This is a beautiful old building. To me, the touching thing is the For Sale sign along the side of the building. I'm not sure painting is the right word because I used Derwent Inktense Pencils, my usual medium.

I packed up a box of hand knits for the folks on Pine Ridge Reservation, one of the most poverty-stricken areas in the United States. You can learn more about this project at the Ravelry group. I mostly sent mittens and scarves.

I've been trying to knit outside for a little while every morning, before the mosquitos swarm! Yesterday I noticed that our yard is dotted with these:
It's a mushroom, not a flower.

Summer break is roughly half over, and it's going way too fast! When I can move around a little better, I need to go into school and start getting organized for next year. I learned the hard way last year that the pace is very fast in high school and I need to hit the ground running!



Saturday, July 15, 2017

Getting Out A Bit

I have been able to do a few outings since my surgery. The most fun was a visit to Studio You with my friends Marsha and Tsela.

I decided to paint some dessert plates as a wedding gift. It didn't occur to me to take a photo of the first one before it was taken away to be fired, but here is the second one:
As you can see, I'll have to go back to finish this one.
Both Marsha and Tsela are talented artists. Here's Tsela with the vase she painted. I reminded her when my birthday is.

Marsha had knee surgery a few weeks ago, so we both very much appreciate Tsela ferrying us around and putting up with our very slow walking pace.
For the most part, though, I'm just hanging around the house and trying to heal, welcoming visitors, knitting, reading and spending time with Nagi. He's very cute, but not much on conversation, as you can see.

Hope your weekend is relaxing and fun.

Friday, July 14, 2017

Double FO Friday

When you are under doctor's orders to sit around all day, you can get a lot of knitting done! As a result, I have two finished hats to show you.
This first one is the Toboggan Run I was working on earlier this week. Details are here. It's a great pattern if you don't mind miles of seed stitch. I think it's worth it. I love the yarn and tried to get more online, but I don't think it's possible­čś×. It will be a holiday gift. One down!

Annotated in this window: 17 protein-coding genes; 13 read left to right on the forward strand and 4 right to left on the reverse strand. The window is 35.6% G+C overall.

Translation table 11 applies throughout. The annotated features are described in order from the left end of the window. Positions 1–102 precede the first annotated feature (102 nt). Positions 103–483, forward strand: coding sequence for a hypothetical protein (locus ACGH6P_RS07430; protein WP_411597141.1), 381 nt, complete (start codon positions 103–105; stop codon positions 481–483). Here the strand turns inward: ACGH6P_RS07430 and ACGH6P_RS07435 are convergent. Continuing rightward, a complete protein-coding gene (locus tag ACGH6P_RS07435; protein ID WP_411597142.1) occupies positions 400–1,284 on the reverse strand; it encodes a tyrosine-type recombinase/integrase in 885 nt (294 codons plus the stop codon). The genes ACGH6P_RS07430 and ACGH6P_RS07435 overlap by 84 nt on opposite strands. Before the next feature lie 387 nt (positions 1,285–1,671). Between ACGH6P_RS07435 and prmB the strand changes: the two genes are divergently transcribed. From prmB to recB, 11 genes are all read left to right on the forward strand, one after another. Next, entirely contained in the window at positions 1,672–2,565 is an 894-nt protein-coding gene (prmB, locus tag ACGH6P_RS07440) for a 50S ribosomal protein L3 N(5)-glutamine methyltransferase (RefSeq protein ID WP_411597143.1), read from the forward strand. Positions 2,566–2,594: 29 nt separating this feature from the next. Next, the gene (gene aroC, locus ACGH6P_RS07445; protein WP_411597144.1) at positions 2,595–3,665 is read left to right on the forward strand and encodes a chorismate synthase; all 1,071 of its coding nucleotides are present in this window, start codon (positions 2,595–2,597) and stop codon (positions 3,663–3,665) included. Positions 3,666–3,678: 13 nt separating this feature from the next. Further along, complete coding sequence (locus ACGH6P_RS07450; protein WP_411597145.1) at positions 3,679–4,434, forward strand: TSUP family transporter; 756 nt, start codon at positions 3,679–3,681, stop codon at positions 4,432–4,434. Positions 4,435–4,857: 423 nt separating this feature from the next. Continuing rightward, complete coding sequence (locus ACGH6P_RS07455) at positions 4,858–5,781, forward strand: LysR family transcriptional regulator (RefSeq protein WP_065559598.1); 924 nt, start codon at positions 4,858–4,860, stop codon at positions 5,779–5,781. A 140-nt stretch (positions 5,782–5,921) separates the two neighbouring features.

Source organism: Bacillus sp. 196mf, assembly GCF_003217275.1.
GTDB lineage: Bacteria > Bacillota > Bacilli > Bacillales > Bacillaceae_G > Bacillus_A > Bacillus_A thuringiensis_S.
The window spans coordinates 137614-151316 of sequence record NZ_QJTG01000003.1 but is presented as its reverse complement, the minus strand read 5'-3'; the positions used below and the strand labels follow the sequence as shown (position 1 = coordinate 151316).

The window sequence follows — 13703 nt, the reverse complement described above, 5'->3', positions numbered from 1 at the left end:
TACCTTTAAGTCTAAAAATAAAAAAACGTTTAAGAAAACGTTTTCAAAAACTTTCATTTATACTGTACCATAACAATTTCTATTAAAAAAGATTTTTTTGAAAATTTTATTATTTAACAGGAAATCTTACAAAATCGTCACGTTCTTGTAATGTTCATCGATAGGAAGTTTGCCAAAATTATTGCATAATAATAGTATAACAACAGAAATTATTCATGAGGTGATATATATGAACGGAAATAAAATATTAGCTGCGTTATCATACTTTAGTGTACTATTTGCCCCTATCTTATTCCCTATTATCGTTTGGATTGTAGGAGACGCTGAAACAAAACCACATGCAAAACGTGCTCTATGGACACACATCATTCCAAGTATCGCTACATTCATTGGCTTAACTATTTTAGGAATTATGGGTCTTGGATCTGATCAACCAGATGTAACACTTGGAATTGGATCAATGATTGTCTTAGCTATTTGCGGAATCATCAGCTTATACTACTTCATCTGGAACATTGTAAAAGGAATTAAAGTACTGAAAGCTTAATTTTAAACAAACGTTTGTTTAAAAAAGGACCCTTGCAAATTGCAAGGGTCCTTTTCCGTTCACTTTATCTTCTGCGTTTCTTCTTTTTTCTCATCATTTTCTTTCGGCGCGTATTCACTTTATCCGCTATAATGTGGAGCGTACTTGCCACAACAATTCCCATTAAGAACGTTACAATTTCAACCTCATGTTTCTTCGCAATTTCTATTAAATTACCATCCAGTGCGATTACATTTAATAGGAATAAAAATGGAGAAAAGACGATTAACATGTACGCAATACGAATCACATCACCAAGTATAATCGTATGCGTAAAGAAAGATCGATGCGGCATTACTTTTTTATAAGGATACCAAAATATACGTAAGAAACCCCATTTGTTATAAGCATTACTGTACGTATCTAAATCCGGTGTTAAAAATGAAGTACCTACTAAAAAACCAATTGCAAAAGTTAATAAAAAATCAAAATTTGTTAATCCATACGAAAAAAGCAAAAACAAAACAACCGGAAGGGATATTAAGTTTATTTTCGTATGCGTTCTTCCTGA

This is Maayan's Hat. My own design. There are lots of baby hat patterns, but I couldn't find a colorwork style that I liked, so I made up this one:
I don't think it qualifies as a Fair Isle design because some rows have three colors. I've wanted to figure out how to do that. My method is clunky, but it gets the job done. I used Encore DK yarn because it's inexpensive to experiment with, hard-wearing, and washable.
Now I need to get the model over here to see if it fits!

Wednesday, July 12, 2017

Mindless Knitting; Thought-provoking Reading

I feel so lucky to be part of this blogging community. I can't thank you all enough for your comments and thoughts and prayers. Especially being cooped up in the house, it really helped to feel all that support from all of you!

So, an update: The incision seems to continue to heal. I have been doing a good job playing couch potato, partly because it hurts less when I don't move! I really can't complain. I've had good care and good company. I am VERY squeamish, though, and I kind of freak out when my hand brushes against a staple!

I set up a few hat projects before my surgery, including this Toboggan Run, a pattern by Jaala Spiro of Knit Circus.
Isn't the yarn fabulous? It is Fox Trail Fibre Arts MCN Worsted. I picked up this skein in Montreal last year. The yellows and oranges really pop out from the dark gray. It's going to be a gift. I kind of hate to give away the yarn, but there is a limit to how many knitted items one girl needs!
Still reading these two books. The Sixth Extinction  bogs down in the middle and is very depressing -- a litany of how we are destroying the oceans and the forests, etc. I appreciate that we need to know this information, it's just hard to read. The last couple chapters are more varied, though, and I should finish this soon.
Homegoing is a sweeping, multi-generational story of eight generations beginning with two half-sisters in Africa during the era of the slave trade. It is an important book, but not always easy to read.

Joining up with Kat for Unraveled.



Sunday, July 9, 2017

Whether to Share, Good News, a Lesson and Knitting

I'm sure that none of use bares all online. I certainly don't want to advertise all my short-comings to the world. Then there is the question of tone; I don't want to be moaning and complaining all the time. Who wants to read that? And often the difficulties in our lives involve other people, so we need to respect their privacy.
I've been thinking about what to share online a lot since early May, when I was diagnosed with a skin cancer, Squamous Cell Carcinoma. This is generally a very treatable cancer that stays on the surface of the skin. However, this lesion on my right thigh was misdiagnosed by a dermatologist a decade ago, so has grown unchecked -- until it bothered me enough to see another dermatologist this past spring.